I remember saying to Jaime, who was much faster at processing this than I was, that "I wish that we'd had something like this when I was a kid." I think I took Alabama History in, maybe, the third grade; but this immersive experience was on another level. Truly.
Among the things that stuck out to me, aside from the disgusting feeling that people, human beings, had been bought and sold mere feet from where we were standing, was that Rosa Parks wasn't the first woman to refuse to give up her seat. In March of 1955, nine months before Rosa Parks launced her boycott, a young 15-year-old by the name of Claudette Colvin had done this, and in Montgomery too. Again, one town over. I can't imagine having the strength and courage to do something like that at 15. (And Claudette Colvin is STILL ALIVE, and will have just celebrated her 81st birthday, by the time that some of you will see this!) This was not history that I remember growing up; and that's not to discount the work done by Rosa Parks, but you know what I mean though? "You don't know what you don't know" though, as my aunt's often told me; and, again, at 40, this was news to me.
Another part of the museum that stuck with me was the story of the wrongful incarceration of Anthony Ray Hinton. Mr. Hinton, who was portrayed by actor O'Shea Jackson Jr. earlier in the year's Just Mercy (starring actors Michael B. Jordan and Jamie Foxx), had served 28 years on Alabama's death row after being wrongly convicted of murder in Birmingham, Alabama (which is only an hour or so up I-65 from Prattville) in 1985. So not only was this IN my lifetime, but this was right up the Interstate from where I grew up. It's sometimes hard to indentify or relate to history when things are so far removed from what you know as reality, but I can relate to Alabama in 1985, man. This happened when I was around! Through a series of videos and interviews, I came to find out how Mr. Hinton was eventually released from jail through the efforts of the Equal Justice Initiative (EJI). Through this series of interviews, you get just a glimpse of some of the hard work that goes into freeing someone that has been unjustly incarcerated; and Mr. Hinton's story is not the only one that you learn about while in the museum. It's staggering to see just how uneven the American prison-for-profit system is, and has become though.
This leads me to the final part of the tour, and please forgive me if any of this is anywhere near spoiler territory (but I feel that you really should see some of this for yourself, as it is SO truly emotionally moving); but towards the end of the tour you come to a section of the museum that contains jars of dirt from all throughout the United States from places where people were lynched. Each jar has a name and a date on it and that doesn't make you stop and take notice and make you tear up, I don't know if you have a soul. Each jar represents the life of someone of color that was murdered in THESE United States, and it's just heartbreaking. I don't know if there's any other word to describe it, other than maybe disgusting; but that's our nation's past though. Sometimes we NEED to see this kind of stuff to really, fully understand the heaviness and downright ugliness of our past. THAT is why we're asking you to donate to the EJI. If for nothing else, I believe in the importance of the Legacy Museum in Montgomery; and that shit's heavy, believe you me, but boy is it damn important to remember though... ESPECIALLY in times like these. People are NOT property, and should have never been treated as such. This was a reality though, and if people are ever going to GET equal justice, it's important to help those who are not as learned in our own racist history to catch up. I realize that this was a long read, and maybe long-winded in points; but if this wasn't such a big deal to me (and to us), we wouldn't be trying to raise attention and awareness for it.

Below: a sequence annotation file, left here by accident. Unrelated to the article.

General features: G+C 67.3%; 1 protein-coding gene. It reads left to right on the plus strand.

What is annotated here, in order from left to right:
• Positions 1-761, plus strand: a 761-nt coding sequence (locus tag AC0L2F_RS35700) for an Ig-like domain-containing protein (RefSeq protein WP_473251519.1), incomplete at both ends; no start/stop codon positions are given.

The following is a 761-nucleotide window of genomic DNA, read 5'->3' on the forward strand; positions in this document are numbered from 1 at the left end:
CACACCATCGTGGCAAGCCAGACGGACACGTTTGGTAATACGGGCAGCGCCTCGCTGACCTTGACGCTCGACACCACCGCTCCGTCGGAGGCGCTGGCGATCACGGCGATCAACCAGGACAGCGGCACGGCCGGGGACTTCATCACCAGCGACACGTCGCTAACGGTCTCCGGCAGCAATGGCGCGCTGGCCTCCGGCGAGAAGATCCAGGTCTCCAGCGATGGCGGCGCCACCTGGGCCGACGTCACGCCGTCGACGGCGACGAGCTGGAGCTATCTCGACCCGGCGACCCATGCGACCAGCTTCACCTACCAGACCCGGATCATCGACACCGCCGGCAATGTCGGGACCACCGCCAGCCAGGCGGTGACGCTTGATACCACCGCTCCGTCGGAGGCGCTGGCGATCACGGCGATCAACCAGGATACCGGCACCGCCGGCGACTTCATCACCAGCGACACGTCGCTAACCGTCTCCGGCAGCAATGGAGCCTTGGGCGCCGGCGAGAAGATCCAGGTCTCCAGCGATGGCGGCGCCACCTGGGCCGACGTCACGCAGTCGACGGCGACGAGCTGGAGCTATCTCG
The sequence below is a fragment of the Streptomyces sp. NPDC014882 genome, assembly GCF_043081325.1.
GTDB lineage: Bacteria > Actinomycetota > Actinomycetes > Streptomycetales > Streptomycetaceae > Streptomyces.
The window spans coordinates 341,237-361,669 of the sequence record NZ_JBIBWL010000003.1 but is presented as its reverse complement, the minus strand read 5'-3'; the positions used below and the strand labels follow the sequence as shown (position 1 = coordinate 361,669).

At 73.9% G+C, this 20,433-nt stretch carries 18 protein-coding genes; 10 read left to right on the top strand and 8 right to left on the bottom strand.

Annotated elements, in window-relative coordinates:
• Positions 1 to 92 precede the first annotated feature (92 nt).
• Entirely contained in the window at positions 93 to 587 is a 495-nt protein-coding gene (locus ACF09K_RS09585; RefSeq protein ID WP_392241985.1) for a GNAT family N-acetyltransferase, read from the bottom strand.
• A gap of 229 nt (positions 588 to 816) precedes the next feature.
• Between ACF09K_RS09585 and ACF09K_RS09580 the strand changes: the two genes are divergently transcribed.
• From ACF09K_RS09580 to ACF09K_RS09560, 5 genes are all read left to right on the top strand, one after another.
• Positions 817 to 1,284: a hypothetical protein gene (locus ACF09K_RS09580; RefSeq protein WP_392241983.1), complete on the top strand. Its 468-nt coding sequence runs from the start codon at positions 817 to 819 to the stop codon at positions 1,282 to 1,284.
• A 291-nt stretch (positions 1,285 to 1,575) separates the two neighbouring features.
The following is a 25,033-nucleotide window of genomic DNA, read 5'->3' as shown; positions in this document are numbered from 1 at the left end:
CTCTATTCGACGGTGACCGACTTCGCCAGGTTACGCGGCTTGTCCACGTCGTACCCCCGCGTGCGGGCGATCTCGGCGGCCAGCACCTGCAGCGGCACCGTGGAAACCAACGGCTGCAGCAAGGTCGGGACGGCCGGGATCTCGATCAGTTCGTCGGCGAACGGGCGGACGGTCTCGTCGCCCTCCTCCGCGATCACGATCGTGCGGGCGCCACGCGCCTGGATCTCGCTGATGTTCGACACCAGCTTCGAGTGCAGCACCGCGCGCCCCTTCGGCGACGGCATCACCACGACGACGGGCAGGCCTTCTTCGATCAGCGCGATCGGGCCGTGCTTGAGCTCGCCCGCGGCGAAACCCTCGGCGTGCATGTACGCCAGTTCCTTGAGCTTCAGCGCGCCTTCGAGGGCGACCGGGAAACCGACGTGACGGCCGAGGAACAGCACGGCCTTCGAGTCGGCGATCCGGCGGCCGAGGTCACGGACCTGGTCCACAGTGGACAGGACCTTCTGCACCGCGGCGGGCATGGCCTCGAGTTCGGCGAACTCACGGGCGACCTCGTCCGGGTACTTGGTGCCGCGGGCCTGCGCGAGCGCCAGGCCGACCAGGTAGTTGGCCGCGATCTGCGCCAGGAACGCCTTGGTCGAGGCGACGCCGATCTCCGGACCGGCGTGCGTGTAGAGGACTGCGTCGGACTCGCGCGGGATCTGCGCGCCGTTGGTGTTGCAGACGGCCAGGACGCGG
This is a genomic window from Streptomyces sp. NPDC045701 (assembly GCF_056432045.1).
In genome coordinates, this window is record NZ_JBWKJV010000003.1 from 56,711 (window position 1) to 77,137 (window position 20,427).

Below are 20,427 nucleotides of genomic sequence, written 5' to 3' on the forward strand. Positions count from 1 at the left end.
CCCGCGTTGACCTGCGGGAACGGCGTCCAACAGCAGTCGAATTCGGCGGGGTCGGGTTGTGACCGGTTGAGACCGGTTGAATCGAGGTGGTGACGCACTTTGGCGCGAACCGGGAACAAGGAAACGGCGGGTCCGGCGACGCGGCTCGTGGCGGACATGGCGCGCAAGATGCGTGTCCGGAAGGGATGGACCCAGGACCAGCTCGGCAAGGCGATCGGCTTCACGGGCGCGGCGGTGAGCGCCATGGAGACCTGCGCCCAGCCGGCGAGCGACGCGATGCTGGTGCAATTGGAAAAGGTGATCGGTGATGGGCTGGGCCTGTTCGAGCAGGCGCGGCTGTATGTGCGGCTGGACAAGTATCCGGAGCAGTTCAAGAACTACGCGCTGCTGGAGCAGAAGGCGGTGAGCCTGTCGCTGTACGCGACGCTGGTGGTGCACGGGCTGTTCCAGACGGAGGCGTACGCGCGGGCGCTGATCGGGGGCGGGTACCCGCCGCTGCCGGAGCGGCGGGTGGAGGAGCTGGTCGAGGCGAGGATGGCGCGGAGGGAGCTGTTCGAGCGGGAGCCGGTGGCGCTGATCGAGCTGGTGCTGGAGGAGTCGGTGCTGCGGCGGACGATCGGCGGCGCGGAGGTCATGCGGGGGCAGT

Thank you for reading, and thank you for your time.